The Kittatinny Ridge is the premier raptor migration corridor in the northeastern U.S., one of the leading such sites in the world. The ridge funnels thousands of southbound migrants; lesser numbers also follow the ridgeline north in the spring. Other species in addition to raptors migrate through, including Ruby-throated Hummingbirds and Monarch Butterflies. The ridge is covered with second-growth deciduous forest. The valleys on either side are characterized by mixed farmland and small, rural communities. Renowned Hawk Mountain Sanctuary is among the best known hawk watching sites in the East, but there are several other sites worth a visit.

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Ornithological Summary

The Sanctuary's annual counts of migrating raptors have helped assess long-term trends in raptor populations throughout eastern North America. This database has helped document subsequent rebounds in several raptor populations following decreases in the use of environmental contaminants such as DDT. Sixteen species of regular migrants include: Sharp-shinned Hawk, Cooper's Hawk, American Kestrel, Red-shouldered Hawk, and Merlin. In addition to the raptors, over 140 species of birds are recorded regularly during the fall migration. Of the top ten most abundant species nesting at the Sanctuary, eight are forest interior birds.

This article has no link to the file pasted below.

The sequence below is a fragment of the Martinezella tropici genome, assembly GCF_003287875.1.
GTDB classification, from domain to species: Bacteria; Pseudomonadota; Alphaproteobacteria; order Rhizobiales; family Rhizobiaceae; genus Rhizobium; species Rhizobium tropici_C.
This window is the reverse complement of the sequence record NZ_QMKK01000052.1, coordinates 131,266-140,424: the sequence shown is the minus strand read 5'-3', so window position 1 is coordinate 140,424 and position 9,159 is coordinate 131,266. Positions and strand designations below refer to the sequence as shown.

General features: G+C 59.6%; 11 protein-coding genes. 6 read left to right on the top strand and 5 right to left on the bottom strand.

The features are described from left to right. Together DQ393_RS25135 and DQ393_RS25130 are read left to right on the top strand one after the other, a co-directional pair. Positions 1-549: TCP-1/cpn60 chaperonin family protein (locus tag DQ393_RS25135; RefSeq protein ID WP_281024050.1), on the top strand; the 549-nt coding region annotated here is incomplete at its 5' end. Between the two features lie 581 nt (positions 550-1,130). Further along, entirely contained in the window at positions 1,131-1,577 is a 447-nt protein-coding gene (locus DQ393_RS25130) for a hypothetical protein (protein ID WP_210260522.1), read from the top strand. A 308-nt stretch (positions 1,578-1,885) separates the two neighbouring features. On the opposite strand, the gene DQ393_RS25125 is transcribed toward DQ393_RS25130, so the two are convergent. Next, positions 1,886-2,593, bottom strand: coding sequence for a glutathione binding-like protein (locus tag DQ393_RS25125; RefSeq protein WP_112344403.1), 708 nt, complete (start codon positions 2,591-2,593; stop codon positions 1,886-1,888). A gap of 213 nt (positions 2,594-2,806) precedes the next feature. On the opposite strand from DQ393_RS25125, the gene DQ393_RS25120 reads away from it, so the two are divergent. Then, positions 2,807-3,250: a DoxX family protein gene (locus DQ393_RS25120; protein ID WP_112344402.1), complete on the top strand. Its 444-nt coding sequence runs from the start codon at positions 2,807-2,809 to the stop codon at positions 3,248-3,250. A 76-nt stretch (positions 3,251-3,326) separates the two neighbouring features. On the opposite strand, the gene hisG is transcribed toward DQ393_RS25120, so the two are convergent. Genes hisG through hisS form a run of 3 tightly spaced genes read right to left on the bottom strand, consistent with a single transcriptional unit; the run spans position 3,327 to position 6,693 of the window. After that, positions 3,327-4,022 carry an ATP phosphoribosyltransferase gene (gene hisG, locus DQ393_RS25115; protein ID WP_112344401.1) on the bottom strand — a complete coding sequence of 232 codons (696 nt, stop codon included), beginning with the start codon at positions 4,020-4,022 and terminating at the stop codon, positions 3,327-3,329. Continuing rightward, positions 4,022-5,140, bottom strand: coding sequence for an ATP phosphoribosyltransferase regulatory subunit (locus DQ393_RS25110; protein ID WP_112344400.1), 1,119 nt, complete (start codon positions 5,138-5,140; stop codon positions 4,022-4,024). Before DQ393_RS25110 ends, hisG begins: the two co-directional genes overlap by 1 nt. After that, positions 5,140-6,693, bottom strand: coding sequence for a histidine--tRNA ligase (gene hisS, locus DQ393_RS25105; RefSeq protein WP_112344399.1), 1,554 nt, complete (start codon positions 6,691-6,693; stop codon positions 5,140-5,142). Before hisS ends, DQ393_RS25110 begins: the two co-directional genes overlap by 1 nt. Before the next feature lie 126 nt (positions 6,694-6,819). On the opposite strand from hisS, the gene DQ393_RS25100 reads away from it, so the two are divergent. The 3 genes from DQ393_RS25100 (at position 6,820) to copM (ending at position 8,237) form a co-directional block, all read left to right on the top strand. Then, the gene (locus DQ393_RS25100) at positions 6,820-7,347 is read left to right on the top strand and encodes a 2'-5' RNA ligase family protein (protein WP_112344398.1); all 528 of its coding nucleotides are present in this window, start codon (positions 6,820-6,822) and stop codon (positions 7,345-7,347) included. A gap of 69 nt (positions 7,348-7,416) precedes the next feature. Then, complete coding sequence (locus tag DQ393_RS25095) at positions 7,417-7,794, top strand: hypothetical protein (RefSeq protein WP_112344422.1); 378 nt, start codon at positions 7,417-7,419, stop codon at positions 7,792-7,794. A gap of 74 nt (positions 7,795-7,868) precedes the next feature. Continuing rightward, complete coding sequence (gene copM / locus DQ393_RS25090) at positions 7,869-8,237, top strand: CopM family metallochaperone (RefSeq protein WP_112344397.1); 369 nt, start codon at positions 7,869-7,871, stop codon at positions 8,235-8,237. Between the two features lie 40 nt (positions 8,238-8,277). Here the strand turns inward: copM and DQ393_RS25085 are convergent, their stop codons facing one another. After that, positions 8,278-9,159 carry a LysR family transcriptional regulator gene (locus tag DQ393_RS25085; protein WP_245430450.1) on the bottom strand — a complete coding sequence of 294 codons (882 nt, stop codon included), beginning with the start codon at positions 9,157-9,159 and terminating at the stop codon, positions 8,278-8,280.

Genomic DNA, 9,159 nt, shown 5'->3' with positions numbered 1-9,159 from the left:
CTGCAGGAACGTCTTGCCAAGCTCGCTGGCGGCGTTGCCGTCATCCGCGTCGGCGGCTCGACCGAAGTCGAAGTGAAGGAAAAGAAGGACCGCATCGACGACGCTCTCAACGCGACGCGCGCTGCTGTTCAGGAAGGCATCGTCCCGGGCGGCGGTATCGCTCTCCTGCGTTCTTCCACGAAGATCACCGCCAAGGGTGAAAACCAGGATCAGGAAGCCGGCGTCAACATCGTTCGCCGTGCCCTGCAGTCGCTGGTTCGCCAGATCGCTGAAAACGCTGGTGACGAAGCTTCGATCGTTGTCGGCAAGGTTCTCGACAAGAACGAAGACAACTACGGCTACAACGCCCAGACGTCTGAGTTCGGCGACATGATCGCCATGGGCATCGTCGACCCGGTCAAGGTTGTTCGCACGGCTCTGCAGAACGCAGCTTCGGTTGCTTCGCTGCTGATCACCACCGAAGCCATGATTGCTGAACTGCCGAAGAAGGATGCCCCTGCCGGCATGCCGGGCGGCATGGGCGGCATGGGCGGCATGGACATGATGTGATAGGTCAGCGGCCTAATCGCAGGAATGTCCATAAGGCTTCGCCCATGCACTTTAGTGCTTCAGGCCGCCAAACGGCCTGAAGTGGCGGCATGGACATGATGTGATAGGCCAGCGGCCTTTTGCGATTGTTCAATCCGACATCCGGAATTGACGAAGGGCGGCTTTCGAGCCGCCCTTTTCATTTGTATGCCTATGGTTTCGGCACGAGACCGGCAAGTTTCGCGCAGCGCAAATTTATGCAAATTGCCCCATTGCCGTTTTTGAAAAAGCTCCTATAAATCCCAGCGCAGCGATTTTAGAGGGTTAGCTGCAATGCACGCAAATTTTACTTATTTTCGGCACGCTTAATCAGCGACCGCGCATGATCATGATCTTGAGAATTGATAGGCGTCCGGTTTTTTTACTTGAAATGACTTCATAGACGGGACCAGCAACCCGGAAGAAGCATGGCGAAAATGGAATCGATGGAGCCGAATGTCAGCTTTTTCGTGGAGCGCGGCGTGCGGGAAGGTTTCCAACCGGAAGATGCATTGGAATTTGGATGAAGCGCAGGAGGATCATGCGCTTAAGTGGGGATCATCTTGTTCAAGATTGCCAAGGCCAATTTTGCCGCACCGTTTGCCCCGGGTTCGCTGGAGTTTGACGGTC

The sanctuary became a registered US Natural Landmark in 1965. Hawk Mountain Sanctuary is the world's first refuge for birds of prey, engaged in long-term monitoring, applied research, land stewardship and public education. Vsitor access to forested areas is largely restricted to eight miles of trails. Limited camping is allowed and campfires are prohibited during periods of risk. Deer hunting is allowed within the property through a permit.

Conservation Issues

During peak visitation (October), the Sanctuary can host up to 3,000 visitors per day. A comprehensive biological survey has been completed as well as two of the longest running Breeding Bird Censuses in the state. Development along the Kittatinny Ridge/Blue mountain corridor east of the Susquehanna River is a conservation threat. The construction of communication towers is being studied as a possible risk for migrating birds. Although few formal studies exist, more work in this area is anticipated in the next few years.

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